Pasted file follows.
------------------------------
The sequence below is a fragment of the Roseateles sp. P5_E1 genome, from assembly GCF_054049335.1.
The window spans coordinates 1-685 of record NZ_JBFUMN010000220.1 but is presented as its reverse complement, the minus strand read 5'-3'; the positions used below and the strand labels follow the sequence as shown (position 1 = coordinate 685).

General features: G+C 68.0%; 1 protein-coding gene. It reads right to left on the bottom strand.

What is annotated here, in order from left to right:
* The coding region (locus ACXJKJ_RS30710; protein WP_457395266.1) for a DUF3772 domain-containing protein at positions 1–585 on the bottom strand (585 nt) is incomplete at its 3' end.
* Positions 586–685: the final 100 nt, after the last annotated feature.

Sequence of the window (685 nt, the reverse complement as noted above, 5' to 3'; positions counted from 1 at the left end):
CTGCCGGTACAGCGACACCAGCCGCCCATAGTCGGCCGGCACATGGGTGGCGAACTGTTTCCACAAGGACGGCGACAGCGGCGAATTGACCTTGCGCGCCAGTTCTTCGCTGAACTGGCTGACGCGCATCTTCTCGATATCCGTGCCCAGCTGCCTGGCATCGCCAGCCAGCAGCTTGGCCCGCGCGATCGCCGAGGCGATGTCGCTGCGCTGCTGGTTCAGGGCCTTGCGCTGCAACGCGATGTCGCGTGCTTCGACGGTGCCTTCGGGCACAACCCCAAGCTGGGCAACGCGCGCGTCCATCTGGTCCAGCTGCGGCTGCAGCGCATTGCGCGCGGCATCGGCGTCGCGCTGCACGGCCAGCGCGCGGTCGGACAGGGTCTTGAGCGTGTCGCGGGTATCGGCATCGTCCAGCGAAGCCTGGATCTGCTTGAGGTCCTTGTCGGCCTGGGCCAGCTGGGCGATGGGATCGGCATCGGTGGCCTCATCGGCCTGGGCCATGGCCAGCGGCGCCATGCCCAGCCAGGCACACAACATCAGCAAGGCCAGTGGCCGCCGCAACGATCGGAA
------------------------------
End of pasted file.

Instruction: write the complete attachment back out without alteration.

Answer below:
The sequence below is a fragment of the Roseateles sp. P5_E1 genome, from assembly GCF_054049335.1.
The window spans coordinates 1-685 of record NZ_JBFUMN010000220.1 but is presented as its reverse complement, the minus strand read 5'-3'; the positions used below and the strand labels follow the sequence as shown (position 1 = coordinate 685).

General features: G+C 68.0%; 1 protein-coding gene. It reads right to left on the bottom strand.

What is annotated here, in order from left to right:
* The coding region (locus ACXJKJ_RS30710; protein WP_457395266.1) for a DUF3772 domain-containing protein at positions 1–585 on the bottom strand (585 nt) is incomplete at its 3' end.
* Positions 586–685: the final 100 nt, after the last annotated feature.

Sequence of the window (685 nt, the reverse complement as noted above, 5' to 3'; positions counted from 1 at the left end):
CTGCCGGTACAGCGACACCAGCCGCCCATAGTCGGCCGGCACATGGGTGGCGAACTGTTTCCACAAGGACGGCGACAGCGGCGAATTGACCTTGCGCGCCAGTTCTTCGCTGAACTGGCTGACGCGCATCTTCTCGATATCCGTGCCCAGCTGCCTGGCATCGCCAGCCAGCAGCTTGGCCCGCGCGATCGCCGAGGCGATGTCGCTGCGCTGCTGGTTCAGGGCCTTGCGCTGCAACGCGATGTCGCGTGCTTCGACGGTGCCTTCGGGCACAACCCCAAGCTGGGCAACGCGCGCGTCCATCTGGTCCAGCTGCGGCTGCAGCGCATTGCGCGCGGCATCGGCGTCGCGCTGCACGGCCAGCGCGCGGTCGGACAGGGTCTTGAGCGTGTCGCGGGTATCGGCATCGTCCAGCGAAGCCTGGATCTGCTTGAGGTCCTTGTCGGCCTGGGCCAGCTGGGCGATGGGATCGGCATCGGTGGCCTCATCGGCCTGGGCCATGGCCAGCGGCGCCATGCCCAGCCAGGCACACAACATCAGCAAGGCCAGTGGCCGCCGCAACGATCGGAA